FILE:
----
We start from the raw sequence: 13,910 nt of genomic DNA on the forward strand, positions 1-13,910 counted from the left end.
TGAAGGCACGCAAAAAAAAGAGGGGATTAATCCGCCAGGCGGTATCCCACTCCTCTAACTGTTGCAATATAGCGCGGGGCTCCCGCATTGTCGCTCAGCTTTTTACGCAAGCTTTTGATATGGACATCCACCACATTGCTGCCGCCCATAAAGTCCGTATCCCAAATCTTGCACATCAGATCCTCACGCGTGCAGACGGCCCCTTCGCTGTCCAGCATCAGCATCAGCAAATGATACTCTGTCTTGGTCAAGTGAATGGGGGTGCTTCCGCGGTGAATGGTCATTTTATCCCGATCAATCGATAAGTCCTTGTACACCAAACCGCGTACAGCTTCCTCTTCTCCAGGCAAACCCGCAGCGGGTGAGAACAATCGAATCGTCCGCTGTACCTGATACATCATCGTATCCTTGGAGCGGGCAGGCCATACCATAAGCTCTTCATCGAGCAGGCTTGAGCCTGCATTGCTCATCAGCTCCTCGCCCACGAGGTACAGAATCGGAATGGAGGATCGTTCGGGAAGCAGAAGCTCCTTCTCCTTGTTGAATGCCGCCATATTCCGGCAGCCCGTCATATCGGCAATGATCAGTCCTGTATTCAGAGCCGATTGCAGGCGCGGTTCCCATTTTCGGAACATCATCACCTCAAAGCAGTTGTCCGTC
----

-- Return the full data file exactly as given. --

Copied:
We start from the raw sequence: 13,910 nt of genomic DNA on the forward strand, positions 1-13,910 counted from the left end.
TGAAGGCACGCAAAAAAAAGAGGGGATTAATCCGCCAGGCGGTATCCCACTCCTCTAACTGTTGCAATATAGCGCGGGGCTCCCGCATTGTCGCTCAGCTTTTTACGCAAGCTTTTGATATGGACATCCACCACATTGCTGCCGCCCATAAAGTCCGTATCCCAAATCTTGCACATCAGATCCTCACGCGTGCAGACGGCCCCTTCGCTGTCCAGCATCAGCATCAGCAAATGATACTCTGTCTTGGTCAAGTGAATGGGGGTGCTTCCGCGGTGAATGGTCATTTTATCCCGATCAATCGATAAGTCCTTGTACACCAAACCGCGTACAGCTTCCTCTTCTCCAGGCAAACCCGCAGCGGGTGAGAACAATCGAATCGTCCGCTGTACCTGATACATCATCGTATCCTTGGAGCGGGCAGGCCATACCATAAGCTCTTCATCGAGCAGGCTTGAGCCTGCATTGCTCATCAGCTCCTCGCCCACGAGGTACAGAATCGGAATGGAGGATCGTTCGGGAAGCAGAAGCTCCTTCTCCTTGTTGAATGCCGCCATATTCCGGCAGCCCGTCATATCGGCAATGATCAGTCCTGTATTCAGAGCCGATTGCAGGCGCGGTTCCCATTTTCGGAACATCATCACCTCAAAGCAGTTGTCCGTC